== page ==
If you employ a sales person or a team you need to make them commercially aware and not just order takers. When I train people on how to sell, I teach them the importance of understanding averages per deal in turnover, gross profit percentage and volume. Good sales people can produce a lower number of unit’s sales, while maintaining the average turnover but increasing the gross profit per deal. The idea is doing less but making more! This leaves them more time to spend drumming up new leads!
Spend Time Working On Your Business As Well As In The Business
You don’t have to have an MBA to understand the figures in your business, you need time! If you take my advice on board and spend a few hours mapping out the historical business performance it will only take you an hour a week to review how your business is tracking real time.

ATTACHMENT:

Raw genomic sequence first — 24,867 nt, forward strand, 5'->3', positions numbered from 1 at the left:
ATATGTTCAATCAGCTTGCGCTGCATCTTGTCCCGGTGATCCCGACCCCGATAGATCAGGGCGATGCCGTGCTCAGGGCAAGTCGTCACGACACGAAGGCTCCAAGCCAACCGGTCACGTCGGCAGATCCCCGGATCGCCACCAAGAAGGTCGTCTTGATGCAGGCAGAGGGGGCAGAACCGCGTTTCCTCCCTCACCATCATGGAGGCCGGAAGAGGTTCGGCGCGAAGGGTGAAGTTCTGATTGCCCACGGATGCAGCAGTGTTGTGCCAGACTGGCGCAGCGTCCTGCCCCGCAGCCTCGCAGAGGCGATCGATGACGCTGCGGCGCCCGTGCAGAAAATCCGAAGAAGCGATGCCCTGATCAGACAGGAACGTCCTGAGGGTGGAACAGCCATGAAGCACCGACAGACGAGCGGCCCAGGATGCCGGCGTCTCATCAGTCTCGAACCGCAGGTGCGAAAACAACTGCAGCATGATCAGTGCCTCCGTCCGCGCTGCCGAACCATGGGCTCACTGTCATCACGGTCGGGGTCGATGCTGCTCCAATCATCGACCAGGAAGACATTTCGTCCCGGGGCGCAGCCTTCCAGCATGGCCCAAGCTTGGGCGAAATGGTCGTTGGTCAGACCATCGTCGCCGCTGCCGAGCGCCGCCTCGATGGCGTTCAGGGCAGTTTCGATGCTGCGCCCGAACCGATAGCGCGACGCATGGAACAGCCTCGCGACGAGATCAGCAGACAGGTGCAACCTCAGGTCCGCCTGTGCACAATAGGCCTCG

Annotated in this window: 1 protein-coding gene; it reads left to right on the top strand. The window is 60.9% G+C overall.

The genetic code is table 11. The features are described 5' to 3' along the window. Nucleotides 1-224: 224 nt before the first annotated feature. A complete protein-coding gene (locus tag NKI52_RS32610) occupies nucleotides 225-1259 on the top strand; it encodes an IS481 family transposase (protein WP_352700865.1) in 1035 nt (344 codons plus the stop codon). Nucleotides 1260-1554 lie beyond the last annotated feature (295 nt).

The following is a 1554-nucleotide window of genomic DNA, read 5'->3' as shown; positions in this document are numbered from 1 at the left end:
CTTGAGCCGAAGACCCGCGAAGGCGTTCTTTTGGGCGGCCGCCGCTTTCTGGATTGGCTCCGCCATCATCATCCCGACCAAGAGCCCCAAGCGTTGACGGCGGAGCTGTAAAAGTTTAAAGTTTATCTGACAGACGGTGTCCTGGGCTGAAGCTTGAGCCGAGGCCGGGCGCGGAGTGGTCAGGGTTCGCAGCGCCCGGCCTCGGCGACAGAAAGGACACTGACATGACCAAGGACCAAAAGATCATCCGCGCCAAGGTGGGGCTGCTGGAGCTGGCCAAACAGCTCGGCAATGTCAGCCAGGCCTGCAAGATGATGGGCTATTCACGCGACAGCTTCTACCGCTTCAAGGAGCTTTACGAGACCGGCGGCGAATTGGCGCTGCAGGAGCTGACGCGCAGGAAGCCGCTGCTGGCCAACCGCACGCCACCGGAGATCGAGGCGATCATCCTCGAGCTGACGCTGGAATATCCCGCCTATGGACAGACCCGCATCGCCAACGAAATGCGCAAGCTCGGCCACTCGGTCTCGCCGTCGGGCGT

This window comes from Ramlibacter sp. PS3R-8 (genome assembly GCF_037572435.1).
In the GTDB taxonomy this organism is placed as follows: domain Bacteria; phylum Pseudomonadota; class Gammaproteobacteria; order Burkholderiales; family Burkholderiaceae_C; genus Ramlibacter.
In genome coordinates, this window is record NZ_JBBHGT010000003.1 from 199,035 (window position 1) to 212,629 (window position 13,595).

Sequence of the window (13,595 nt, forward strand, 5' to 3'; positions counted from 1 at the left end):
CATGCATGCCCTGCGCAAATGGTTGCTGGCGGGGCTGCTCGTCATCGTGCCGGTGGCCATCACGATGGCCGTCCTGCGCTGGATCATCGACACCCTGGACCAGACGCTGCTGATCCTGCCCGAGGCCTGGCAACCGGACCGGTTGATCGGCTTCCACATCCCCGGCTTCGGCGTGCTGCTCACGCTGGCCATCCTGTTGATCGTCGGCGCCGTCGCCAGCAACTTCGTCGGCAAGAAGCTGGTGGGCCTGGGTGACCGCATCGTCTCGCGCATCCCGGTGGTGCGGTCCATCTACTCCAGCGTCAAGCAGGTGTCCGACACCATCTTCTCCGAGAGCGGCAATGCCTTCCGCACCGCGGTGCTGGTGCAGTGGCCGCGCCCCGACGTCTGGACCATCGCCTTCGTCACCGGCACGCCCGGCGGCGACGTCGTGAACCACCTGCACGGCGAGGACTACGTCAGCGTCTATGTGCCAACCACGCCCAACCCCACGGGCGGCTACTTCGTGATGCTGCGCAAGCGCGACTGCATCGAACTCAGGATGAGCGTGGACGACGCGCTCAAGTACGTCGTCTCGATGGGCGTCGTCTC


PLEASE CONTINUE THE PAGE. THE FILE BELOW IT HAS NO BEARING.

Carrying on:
My key tips to managing your figures to ensure business success
- Make at least 3 hours per month or an hour each week to review your figures
- Track monthly Unit sales activity
- Track monthly Turnover activity
- Track monthly Gross Profit activity
- Benchmark the above figures against your budget to establish how the business is doing year to date
- Benchmark the above figures against the 2011 and 2012 performance to establish how the business is doing year on year
- If the business is underperforming against the gross profit targets set do something about this! Hold your Gross Profit margin where you can and incentivise your team to do this
- If the business is underperforming against the turnover targets set but you are ahead on gross profit this will allow you to reduce your margin to gain more deals!
- Remember my number one business tip! Be Proactive in 2012 as growth does not come to those who just wait for it to happen!